The morning Tom is set to go off with the Spook, Tom's dad gives him his prized possession: a tinderbox. It's not a credit card, but it has sentimental value.
Tom meets the Spook at the fence, and off they go.
It only takes about a page before they run into some sort of trouble: hundreds of ghosts hanging from the tree on Hangman's Hill. Um, it's called Hangman's Hill. What did Tom expect, a rainbow and pot of gold?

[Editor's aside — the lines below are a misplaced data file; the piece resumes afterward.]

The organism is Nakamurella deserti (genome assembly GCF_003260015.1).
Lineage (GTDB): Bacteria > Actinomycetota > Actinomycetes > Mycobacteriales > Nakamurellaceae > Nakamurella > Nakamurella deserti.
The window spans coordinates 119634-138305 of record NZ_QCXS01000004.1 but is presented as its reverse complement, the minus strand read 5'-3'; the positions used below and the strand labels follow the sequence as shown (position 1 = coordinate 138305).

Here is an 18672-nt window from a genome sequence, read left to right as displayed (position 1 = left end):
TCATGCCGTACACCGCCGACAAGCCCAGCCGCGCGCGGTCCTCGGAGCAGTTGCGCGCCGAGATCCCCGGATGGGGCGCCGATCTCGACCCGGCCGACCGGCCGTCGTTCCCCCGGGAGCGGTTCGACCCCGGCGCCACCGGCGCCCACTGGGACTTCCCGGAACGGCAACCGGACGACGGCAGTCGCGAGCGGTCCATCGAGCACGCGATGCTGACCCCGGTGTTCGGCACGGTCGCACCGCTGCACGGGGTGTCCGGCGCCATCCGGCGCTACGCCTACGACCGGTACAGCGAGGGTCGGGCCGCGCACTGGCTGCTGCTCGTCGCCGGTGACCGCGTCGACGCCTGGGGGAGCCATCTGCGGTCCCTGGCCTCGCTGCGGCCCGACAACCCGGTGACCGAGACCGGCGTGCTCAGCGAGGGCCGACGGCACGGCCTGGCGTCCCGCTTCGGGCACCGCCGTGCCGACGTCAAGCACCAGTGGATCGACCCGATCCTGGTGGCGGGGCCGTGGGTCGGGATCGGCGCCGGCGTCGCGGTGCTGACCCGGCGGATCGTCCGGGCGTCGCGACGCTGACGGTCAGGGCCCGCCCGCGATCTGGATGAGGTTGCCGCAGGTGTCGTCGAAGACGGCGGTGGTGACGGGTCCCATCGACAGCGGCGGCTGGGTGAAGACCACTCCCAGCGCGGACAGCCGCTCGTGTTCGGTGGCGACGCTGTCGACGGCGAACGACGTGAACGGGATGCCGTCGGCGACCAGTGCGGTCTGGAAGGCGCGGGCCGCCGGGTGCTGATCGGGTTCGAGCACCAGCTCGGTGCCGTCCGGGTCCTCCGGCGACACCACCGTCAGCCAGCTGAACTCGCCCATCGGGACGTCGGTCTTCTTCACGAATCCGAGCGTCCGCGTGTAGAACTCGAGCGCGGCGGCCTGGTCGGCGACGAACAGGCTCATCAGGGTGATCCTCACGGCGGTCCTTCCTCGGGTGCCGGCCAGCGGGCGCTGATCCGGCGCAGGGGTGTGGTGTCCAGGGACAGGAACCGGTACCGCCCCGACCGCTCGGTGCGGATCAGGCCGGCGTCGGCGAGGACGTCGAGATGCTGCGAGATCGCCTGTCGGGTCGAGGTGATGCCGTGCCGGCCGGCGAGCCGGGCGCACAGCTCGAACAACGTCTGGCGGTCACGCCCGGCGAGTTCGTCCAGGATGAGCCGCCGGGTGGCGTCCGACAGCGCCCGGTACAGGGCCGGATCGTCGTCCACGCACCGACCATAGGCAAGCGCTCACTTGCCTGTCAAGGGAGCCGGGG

To help Tom get over his fear, the Spook tells him to "concentrate on [the dead soldier] rather than yourself. How must he have felt?" (2.19) We've heard of "Sympathy for the Devil", but sympathy for a ghost? Now that's a new one.
Tom stops feeling scared. Instead, he starts feeling sad for the poor soldier who had to die this way and never saw his family again.
They continue on their journey. The Spook gives Tom more gems of wisdom, like the fact that he'll be dealing with a lot of ghosts, he should always have good boots, he should het used to being hungry, and he should "never trust a man who's dizzy" (2.43).